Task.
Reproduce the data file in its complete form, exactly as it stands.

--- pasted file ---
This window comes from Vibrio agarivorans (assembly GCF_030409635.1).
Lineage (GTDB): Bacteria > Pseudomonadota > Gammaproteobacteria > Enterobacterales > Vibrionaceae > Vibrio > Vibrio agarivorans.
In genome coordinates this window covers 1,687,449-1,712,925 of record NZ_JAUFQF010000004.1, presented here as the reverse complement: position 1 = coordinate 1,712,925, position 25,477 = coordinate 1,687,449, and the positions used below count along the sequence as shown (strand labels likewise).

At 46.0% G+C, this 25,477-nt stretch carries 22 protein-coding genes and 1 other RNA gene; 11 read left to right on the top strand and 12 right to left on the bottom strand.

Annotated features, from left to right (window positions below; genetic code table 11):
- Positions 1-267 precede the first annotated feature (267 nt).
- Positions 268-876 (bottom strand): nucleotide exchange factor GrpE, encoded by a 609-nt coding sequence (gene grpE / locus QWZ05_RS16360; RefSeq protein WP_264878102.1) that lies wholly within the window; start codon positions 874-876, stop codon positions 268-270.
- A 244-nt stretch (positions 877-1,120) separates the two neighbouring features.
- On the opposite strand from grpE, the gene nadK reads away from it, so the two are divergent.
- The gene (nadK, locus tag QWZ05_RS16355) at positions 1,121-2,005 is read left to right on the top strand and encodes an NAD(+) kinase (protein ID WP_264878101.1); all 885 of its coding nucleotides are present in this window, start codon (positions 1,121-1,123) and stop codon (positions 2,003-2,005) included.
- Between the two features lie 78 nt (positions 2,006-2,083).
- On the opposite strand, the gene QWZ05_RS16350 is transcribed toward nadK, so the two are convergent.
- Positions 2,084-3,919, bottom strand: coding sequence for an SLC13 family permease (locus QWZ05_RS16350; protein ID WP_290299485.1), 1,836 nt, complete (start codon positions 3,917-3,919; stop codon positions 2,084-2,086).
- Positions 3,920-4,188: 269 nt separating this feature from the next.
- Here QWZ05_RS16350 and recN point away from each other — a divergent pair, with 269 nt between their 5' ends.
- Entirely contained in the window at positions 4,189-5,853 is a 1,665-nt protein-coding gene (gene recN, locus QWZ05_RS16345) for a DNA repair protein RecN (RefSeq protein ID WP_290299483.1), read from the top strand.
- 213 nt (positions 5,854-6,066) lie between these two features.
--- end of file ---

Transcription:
This window comes from Vibrio agarivorans (assembly GCF_030409635.1).
Lineage (GTDB): Bacteria > Pseudomonadota > Gammaproteobacteria > Enterobacterales > Vibrionaceae > Vibrio > Vibrio agarivorans.
In genome coordinates this window covers 1,687,449-1,712,925 of record NZ_JAUFQF010000004.1, presented here as the reverse complement: position 1 = coordinate 1,712,925, position 25,477 = coordinate 1,687,449, and the positions used below count along the sequence as shown (strand labels likewise).

At 46.0% G+C, this 25,477-nt stretch carries 22 protein-coding genes and 1 other RNA gene; 11 read left to right on the top strand and 12 right to left on the bottom strand.

Annotated features, from left to right (window positions below; genetic code table 11):
- Positions 1-267 precede the first annotated feature (267 nt).
- Positions 268-876 (bottom strand): nucleotide exchange factor GrpE, encoded by a 609-nt coding sequence (gene grpE / locus QWZ05_RS16360; RefSeq protein WP_264878102.1) that lies wholly within the window; start codon positions 874-876, stop codon positions 268-270.
- A 244-nt stretch (positions 877-1,120) separates the two neighbouring features.
- On the opposite strand from grpE, the gene nadK reads away from it, so the two are divergent.
- The gene (nadK, locus tag QWZ05_RS16355) at positions 1,121-2,005 is read left to right on the top strand and encodes an NAD(+) kinase (protein ID WP_264878101.1); all 885 of its coding nucleotides are present in this window, start codon (positions 1,121-1,123) and stop codon (positions 2,003-2,005) included.
- Between the two features lie 78 nt (positions 2,006-2,083).
- On the opposite strand, the gene QWZ05_RS16350 is transcribed toward nadK, so the two are convergent.
- Positions 2,084-3,919, bottom strand: coding sequence for an SLC13 family permease (locus QWZ05_RS16350; protein ID WP_290299485.1), 1,836 nt, complete (start codon positions 3,917-3,919; stop codon positions 2,084-2,086).
- Positions 3,920-4,188: 269 nt separating this feature from the next.
- Here QWZ05_RS16350 and recN point away from each other — a divergent pair, with 269 nt between their 5' ends.
- Entirely contained in the window at positions 4,189-5,853 is a 1,665-nt protein-coding gene (gene recN, locus QWZ05_RS16345) for a DNA repair protein RecN (RefSeq protein ID WP_290299483.1), read from the top strand.
- 213 nt (positions 5,854-6,066) lie between these two features.